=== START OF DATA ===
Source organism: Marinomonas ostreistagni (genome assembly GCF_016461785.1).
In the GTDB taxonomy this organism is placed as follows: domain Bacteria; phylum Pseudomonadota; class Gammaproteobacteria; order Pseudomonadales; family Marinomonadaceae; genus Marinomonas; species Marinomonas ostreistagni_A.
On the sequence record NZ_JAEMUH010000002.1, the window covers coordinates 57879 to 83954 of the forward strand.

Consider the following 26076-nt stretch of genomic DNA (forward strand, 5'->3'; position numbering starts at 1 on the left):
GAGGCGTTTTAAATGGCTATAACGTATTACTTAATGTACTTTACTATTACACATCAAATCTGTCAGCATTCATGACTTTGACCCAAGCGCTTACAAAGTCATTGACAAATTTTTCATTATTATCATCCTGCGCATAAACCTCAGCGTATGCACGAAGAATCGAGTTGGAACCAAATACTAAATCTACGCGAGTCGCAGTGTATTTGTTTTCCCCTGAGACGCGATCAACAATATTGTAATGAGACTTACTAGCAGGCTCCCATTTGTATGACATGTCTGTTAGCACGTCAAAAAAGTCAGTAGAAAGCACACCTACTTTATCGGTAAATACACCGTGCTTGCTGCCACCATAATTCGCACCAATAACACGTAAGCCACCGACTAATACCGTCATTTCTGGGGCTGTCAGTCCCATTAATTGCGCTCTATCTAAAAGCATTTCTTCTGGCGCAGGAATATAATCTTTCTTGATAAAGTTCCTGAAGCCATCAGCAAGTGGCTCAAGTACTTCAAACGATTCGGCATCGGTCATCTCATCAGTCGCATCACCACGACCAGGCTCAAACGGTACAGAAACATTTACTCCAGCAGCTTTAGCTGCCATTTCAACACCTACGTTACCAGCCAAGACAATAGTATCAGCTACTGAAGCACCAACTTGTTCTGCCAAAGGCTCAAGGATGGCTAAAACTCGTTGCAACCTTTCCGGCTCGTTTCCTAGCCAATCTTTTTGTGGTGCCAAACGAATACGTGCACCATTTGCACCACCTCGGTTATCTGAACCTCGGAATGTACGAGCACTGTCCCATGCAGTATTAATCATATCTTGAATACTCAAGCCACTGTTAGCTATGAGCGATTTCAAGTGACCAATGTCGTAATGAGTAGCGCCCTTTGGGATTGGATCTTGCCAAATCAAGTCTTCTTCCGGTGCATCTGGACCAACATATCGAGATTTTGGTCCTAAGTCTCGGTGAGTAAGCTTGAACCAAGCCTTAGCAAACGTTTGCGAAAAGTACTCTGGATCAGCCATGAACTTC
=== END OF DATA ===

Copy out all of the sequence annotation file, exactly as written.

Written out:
Source organism: Marinomonas ostreistagni (genome assembly GCF_016461785.1).
In the GTDB taxonomy this organism is placed as follows: domain Bacteria; phylum Pseudomonadota; class Gammaproteobacteria; order Pseudomonadales; family Marinomonadaceae; genus Marinomonas; species Marinomonas ostreistagni_A.
On the sequence record NZ_JAEMUH010000002.1, the window covers coordinates 57879 to 83954 of the forward strand.

Consider the following 26076-nt stretch of genomic DNA (forward strand, 5'->3'; position numbering starts at 1 on the left):
GAGGCGTTTTAAATGGCTATAACGTATTACTTAATGTACTTTACTATTACACATCAAATCTGTCAGCATTCATGACTTTGACCCAAGCGCTTACAAAGTCATTGACAAATTTTTCATTATTATCATCCTGCGCATAAACCTCAGCGTATGCACGAAGAATCGAGTTGGAACCAAATACTAAATCTACGCGAGTCGCAGTGTATTTGTTTTCCCCTGAGACGCGATCAACAATATTGTAATGAGACTTACTAGCAGGCTCCCATTTGTATGACATGTCTGTTAGCACGTCAAAAAAGTCAGTAGAAAGCACACCTACTTTATCGGTAAATACACCGTGCTTGCTGCCACCATAATTCGCACCAATAACACGTAAGCCACCGACTAATACCGTCATTTCTGGGGCTGTCAGTCCCATTAATTGCGCTCTATCTAAAAGCATTTCTTCTGGCGCAGGAATATAATCTTTCTTGATAAAGTTCCTGAAGCCATCAGCAAGTGGCTCAAGTACTTCAAACGATTCGGCATCGGTCATCTCATCAGTCGCATCACCACGACCAGGCTCAAACGGTACAGAAACATTTACTCCAGCAGCTTTAGCTGCCATTTCAACACCTACGTTACCAGCCAAGACAATAGTATCAGCTACTGAAGCACCAACTTGTTCTGCCAAAGGCTCAAGGATGGCTAAAACTCGTTGCAACCTTTCCGGCTCGTTTCCTAGCCAATCTTTTTGTGGTGCCAAACGAATACGTGCACCATTTGCACCACCTCGGTTATCTGAACCTCGGAATGTACGAGCACTGTCCCATGCAGTATTAATCATATCTTGAATACTCAAGCCACTGTTAGCTATGAGCGATTTCAAGTGACCAATGTCGTAATGAGTAGCGCCCTTTGGGATTGGATCTTGCCAAATCAAGTCTTCTTCCGGTGCATCTGGACCAACATATCGAGATTTTGGTCCTAAGTCTCGGTGAGTAAGCTTGAACCAAGCCTTAGCAAACGTTTGCGAAAAGTACTCTGGATCAGCCATGAACTTC